Skip to main content

What's the difference between Fraud and Constructive Fraud?

Phoenix, AZ |

What is the difference between the two, and can punitive damages be sought in either cause of action?

+ Read More

Attorney answers 2


Punitive damages can be claimed in either fraud or constructive fraud cases, whether they are awarded will be based on the evidence presented.

In general, fraud is ordinarly considered an active mistatement or concealment of material fact. Fraud generally requires an intent to deceive.

Constructive fraud requires the existence of a confidential relationship, but does not normally require a showing of either intent to deceive or dishonesty of purpose.

This information is provided for general informational purposes and is not intended as legal advice. An attorney licensed in your jurisdiction can answer questions specific to your specific fact situation and provide you appropriate advice as necessary based on the specific facts of your matter and the jurisdiction in which you reside. If you are in Arizona and interested in discussing your matter further I can be reached at: (480) 838-9000 Mark D. Fullerton, P.C. 1839 S. Alma School Road, Suite 275 Mesa, Arizona 85210


Every state has its own definition of what “fraud” is. Generally, there are two kinds of fraud. One is where the lie is intentionally stated (lawyers call that actual fraud). The other is where one person gains an unfair advantage over another by some kind of unfair method, although an intentional lie may not be clearly shown (lawyers often call that constructive fraud because the law takes the circumstances and “constructs” a fraud). Either one, fundamentally, means that it is a lie that costs you money. But lies can come in different forms. It could be an outright lie, where they know that in fact what they are saying to you is a lie. It could also be a part-truth statement, where they say something that is only partly true and lie to you or mislead you about the rest of what they are saying. Or it could be hiding the truth from you by not telling you something that they know you would want to know. Those last two might be called constructive fraud. No matter what kind of lie it might be though, unless you lose something because of it, you have not been damaged. And “damages” are required for you to be able to legally do anything about being defrauded in a transaction. To learn more about Fraud, read this free online Avvo Legal Guide “What is Fraud?” here: Because the law is different in each state though, if you think you are the victim of fraud then you need to talk to a local Fraud Law attorney who deals with your kind of situation or case. Call your local attorney's Bar Association and ask for a referral to an Fraud or Consumer Law attorney near you or you can go to this web site page for a Free Online 50 State National List of Consumer Law Lawyers ( and find one near you (lawyers don’t pay to get listed here and most of them are members of the only national association for Consumer Law lawyers, Most Consumer Law attorneys also know Fraud laws. But act quickly because for every legal right you have, there is only a limited amount of time to actually file a lawsuit in court or your rights expire (it's called the statute of limitations), so don't waste your time getting to a Consumer Law attorney and finding out what your rights are. And don’t bother talking with an attorney who handles just other areas of law because, frankly, Fraud Law and particularly “car sales fraud law” is a special area with its own laws, regulations, rules, and strategies and tactics. If this answer was helpful, please give it a “Vote Up” below. And please be sure to indicate the best answer to your question so we can all be sure we are being helpful. Thanks for asking and good luck. Ron Burdge,,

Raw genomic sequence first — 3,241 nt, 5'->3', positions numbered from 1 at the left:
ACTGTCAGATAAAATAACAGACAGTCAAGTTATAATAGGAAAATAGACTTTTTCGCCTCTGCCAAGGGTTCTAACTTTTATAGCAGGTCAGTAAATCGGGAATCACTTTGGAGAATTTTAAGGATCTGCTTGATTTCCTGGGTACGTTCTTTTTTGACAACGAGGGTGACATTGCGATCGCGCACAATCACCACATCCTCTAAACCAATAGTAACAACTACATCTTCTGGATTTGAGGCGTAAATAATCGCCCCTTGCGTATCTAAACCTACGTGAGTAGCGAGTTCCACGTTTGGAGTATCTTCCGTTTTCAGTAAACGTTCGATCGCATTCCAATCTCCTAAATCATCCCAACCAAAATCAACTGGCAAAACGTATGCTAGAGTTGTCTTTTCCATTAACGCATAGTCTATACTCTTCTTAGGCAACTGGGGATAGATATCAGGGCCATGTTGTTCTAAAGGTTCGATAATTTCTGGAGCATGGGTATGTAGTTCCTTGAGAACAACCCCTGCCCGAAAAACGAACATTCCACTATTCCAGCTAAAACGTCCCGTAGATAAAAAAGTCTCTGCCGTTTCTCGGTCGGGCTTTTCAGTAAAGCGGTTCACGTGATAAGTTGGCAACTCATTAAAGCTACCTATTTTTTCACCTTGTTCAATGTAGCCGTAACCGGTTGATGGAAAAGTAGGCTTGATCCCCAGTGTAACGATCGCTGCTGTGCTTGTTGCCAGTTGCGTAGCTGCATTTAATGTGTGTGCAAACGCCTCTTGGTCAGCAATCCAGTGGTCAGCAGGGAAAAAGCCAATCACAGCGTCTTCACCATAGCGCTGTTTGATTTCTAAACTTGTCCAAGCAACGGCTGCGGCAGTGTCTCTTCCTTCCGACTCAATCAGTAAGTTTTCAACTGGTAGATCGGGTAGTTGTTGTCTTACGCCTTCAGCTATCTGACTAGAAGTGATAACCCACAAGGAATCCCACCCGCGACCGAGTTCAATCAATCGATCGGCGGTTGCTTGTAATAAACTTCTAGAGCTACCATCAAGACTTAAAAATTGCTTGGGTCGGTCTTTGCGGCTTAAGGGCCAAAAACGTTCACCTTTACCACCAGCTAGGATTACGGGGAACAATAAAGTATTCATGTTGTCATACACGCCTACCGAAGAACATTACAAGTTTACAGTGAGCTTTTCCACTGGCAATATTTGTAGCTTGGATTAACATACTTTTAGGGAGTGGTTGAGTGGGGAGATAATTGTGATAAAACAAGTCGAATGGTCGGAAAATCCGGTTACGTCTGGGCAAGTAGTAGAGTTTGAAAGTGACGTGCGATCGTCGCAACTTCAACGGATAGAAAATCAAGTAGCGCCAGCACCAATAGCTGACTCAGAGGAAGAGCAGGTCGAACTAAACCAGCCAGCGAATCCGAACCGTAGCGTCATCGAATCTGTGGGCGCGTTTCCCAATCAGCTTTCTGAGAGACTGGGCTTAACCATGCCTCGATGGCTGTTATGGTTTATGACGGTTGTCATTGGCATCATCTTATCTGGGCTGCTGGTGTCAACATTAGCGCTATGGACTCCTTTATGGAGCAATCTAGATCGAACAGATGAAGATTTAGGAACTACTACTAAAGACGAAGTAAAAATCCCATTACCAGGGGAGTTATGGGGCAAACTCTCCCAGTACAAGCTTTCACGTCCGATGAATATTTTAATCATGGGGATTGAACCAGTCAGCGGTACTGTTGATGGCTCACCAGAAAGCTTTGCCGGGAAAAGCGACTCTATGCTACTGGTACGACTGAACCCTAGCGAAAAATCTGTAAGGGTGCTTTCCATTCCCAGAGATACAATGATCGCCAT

Go to this web site page for a Free Online 50 State National List of Consumer Law Lawyers

What is Fraud? Read this Avvo Legal Guide and find out before you become a victim of fraud, click here

This answer is for general purposes only and does not establish an attorney-client relationship. The law in your state may differ and your best answer will always come from a local attorney that you meet with privately. If you need a Consumer Law attorney, click the link above to find a Consumer Law attorney near you.

Get Avvo’s 3-part personal injury email series

A roundup of the best tips and legal advice.

Personal injury topics

Recommended articles about Personal injury

What others are asking

Can't find what you're looking for?

Post a free question on our public forum.

Ask a Question

- or -

Search for lawyers by reviews and ratings.

Find a Lawyer